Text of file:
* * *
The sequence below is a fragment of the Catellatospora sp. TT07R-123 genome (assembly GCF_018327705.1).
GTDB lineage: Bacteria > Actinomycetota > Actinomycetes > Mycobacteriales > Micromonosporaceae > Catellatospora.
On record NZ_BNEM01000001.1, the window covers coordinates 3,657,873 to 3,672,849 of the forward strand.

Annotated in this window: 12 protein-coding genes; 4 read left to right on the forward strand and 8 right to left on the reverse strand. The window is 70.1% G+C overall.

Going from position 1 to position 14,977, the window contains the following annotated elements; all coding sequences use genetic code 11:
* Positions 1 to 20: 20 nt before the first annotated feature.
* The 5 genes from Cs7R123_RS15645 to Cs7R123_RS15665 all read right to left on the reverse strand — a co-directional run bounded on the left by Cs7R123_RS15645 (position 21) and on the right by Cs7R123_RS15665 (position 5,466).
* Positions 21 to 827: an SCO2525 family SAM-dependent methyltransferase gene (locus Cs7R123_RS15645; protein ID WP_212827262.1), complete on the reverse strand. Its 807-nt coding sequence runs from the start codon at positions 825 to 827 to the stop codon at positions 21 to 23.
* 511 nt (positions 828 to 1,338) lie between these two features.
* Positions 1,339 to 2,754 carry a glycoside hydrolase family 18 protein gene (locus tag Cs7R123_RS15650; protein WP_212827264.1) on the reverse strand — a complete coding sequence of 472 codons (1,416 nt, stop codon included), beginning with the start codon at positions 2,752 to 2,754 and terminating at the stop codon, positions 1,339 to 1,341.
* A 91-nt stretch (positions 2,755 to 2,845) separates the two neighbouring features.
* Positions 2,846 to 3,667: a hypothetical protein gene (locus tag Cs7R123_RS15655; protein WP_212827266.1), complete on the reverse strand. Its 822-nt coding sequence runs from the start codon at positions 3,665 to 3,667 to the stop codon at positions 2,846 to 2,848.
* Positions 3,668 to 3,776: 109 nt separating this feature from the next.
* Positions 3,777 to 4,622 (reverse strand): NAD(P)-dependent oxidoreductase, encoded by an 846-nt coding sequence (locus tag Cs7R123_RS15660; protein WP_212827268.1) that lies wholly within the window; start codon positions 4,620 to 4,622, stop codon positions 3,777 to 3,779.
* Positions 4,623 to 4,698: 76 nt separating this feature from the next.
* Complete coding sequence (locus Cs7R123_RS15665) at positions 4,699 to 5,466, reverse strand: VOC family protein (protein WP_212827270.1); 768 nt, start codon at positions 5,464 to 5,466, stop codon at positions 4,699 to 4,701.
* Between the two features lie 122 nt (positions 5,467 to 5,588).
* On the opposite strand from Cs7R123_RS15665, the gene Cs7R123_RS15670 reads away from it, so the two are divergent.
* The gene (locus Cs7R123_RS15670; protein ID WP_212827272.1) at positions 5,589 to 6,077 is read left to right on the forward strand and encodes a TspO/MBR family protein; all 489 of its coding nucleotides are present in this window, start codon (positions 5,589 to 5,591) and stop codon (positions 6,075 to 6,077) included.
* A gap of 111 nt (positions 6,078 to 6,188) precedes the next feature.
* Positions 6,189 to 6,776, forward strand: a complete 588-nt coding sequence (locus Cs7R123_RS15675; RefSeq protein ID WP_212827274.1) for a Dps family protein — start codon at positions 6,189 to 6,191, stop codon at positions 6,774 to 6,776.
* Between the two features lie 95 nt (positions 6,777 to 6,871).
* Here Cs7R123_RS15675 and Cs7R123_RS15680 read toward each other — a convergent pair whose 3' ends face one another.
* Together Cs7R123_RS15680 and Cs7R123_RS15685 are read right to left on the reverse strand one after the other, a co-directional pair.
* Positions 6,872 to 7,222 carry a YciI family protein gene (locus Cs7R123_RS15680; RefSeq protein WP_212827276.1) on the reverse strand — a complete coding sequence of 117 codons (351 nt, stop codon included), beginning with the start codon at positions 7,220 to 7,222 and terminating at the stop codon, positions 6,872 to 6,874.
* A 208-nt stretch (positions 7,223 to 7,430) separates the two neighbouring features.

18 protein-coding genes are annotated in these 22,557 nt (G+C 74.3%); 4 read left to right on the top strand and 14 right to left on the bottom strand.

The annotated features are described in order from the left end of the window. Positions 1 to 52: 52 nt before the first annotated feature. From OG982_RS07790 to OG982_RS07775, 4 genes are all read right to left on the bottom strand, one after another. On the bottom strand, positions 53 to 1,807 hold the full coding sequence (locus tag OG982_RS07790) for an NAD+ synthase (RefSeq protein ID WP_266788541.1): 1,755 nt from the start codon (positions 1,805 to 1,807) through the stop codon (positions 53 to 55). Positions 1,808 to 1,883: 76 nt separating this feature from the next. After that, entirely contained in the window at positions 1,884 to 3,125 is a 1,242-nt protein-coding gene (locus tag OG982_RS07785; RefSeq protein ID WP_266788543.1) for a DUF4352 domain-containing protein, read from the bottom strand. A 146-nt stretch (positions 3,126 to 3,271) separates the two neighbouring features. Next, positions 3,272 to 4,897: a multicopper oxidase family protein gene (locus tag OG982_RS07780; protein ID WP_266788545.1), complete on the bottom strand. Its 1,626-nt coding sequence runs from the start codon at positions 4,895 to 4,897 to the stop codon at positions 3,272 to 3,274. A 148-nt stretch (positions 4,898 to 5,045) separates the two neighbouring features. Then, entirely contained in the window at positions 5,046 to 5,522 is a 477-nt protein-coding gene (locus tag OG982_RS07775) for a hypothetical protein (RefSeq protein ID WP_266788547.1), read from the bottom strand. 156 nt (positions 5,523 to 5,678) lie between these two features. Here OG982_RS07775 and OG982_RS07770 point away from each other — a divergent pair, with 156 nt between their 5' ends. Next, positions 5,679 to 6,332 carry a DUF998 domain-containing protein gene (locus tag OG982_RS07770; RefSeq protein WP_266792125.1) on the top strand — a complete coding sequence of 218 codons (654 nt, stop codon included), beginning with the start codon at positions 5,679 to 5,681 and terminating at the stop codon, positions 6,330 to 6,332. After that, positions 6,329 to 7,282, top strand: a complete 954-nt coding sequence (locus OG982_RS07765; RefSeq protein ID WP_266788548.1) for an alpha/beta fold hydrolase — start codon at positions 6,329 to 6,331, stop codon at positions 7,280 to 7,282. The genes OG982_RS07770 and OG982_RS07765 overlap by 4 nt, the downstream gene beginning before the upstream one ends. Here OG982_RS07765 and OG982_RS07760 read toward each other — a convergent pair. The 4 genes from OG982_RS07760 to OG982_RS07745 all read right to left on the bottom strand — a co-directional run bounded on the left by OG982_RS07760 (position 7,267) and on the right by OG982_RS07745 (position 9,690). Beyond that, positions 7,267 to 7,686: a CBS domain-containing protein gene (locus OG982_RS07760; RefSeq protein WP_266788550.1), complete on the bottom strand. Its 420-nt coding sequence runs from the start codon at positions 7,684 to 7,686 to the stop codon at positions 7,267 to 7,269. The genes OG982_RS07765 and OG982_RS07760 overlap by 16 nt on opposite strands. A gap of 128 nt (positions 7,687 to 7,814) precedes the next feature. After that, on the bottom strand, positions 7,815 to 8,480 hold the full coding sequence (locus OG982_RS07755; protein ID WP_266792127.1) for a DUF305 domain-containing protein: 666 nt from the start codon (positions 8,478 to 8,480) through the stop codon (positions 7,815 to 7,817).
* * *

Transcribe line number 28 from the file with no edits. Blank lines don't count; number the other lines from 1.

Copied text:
The annotated features are described in order from the left end of the window. Positions 1 to 52: 52 nt before the first annotated feature. From OG982_RS07790 to OG982_RS07775, 4 genes are all read right to left on the bottom strand, one after another. On the bottom strand, positions 53 to 1,807 hold the full coding sequence (locus tag OG982_RS07790) for an NAD+ synthase (RefSeq protein ID WP_266788541.1): 1,755 nt from the start codon (positions 1,805 to 1,807) through the stop codon (positions 53 to 55). Positions 1,808 to 1,883: 76 nt separating this feature from the next. After that, entirely contained in the window at positions 1,884 to 3,125 is a 1,242-nt protein-coding gene (locus tag OG982_RS07785; RefSeq protein ID WP_266788543.1) for a DUF4352 domain-containing protein, read from the bottom strand. A 146-nt stretch (positions 3,126 to 3,271) separates the two neighbouring features. Next, positions 3,272 to 4,897: a multicopper oxidase family protein gene (locus tag OG982_RS07780; protein ID WP_266788545.1), complete on the bottom strand. Its 1,626-nt coding sequence runs from the start codon at positions 4,895 to 4,897 to the stop codon at positions 3,272 to 3,274. A 148-nt stretch (positions 4,898 to 5,045) separates the two neighbouring features. Then, entirely contained in the window at positions 5,046 to 5,522 is a 477-nt protein-coding gene (locus tag OG982_RS07775) for a hypothetical protein (RefSeq protein ID WP_266788547.1), read from the bottom strand. 156 nt (positions 5,523 to 5,678) lie between these two features. Here OG982_RS07775 and OG982_RS07770 point away from each other — a divergent pair, with 156 nt between their 5' ends. Next, positions 5,679 to 6,332 carry a DUF998 domain-containing protein gene (locus tag OG982_RS07770; RefSeq protein WP_266792125.1) on the top strand — a complete coding sequence of 218 codons (654 nt, stop codon included), beginning with the start codon at positions 5,679 to 5,681 and terminating at the stop codon, positions 6,330 to 6,332. After that, positions 6,329 to 7,282, top strand: a complete 954-nt coding sequence (locus OG982_RS07765; RefSeq protein ID WP_266788548.1) for an alpha/beta fold hydrolase — start codon at positions 6,329 to 6,331, stop codon at positions 7,280 to 7,282. The genes OG982_RS07770 and OG982_RS07765 overlap by 4 nt, the downstream gene beginning before the upstream one ends. Here OG982_RS07765 and OG982_RS07760 read toward each other — a convergent pair. The 4 genes from OG982_RS07760 to OG982_RS07745 all read right to left on the bottom strand — a co-directional run bounded on the left by OG982_RS07760 (position 7,267) and on the right by OG982_RS07745 (position 9,690). Beyond that, positions 7,267 to 7,686: a CBS domain-containing protein gene (locus OG982_RS07760; RefSeq protein WP_266788550.1), complete on the bottom strand. Its 420-nt coding sequence runs from the start codon at positions 7,684 to 7,686 to the stop codon at positions 7,267 to 7,269. The genes OG982_RS07765 and OG982_RS07760 overlap by 16 nt on opposite strands. A gap of 128 nt (positions 7,687 to 7,814) precedes the next feature. After that, on the bottom strand, positions 7,815 to 8,480 hold the full coding sequence (locus OG982_RS07755; protein ID WP_266792127.1) for a DUF305 domain-containing protein: 666 nt from the start codon (positions 8,478 to 8,480) through the stop codon (positions 7,815 to 7,817).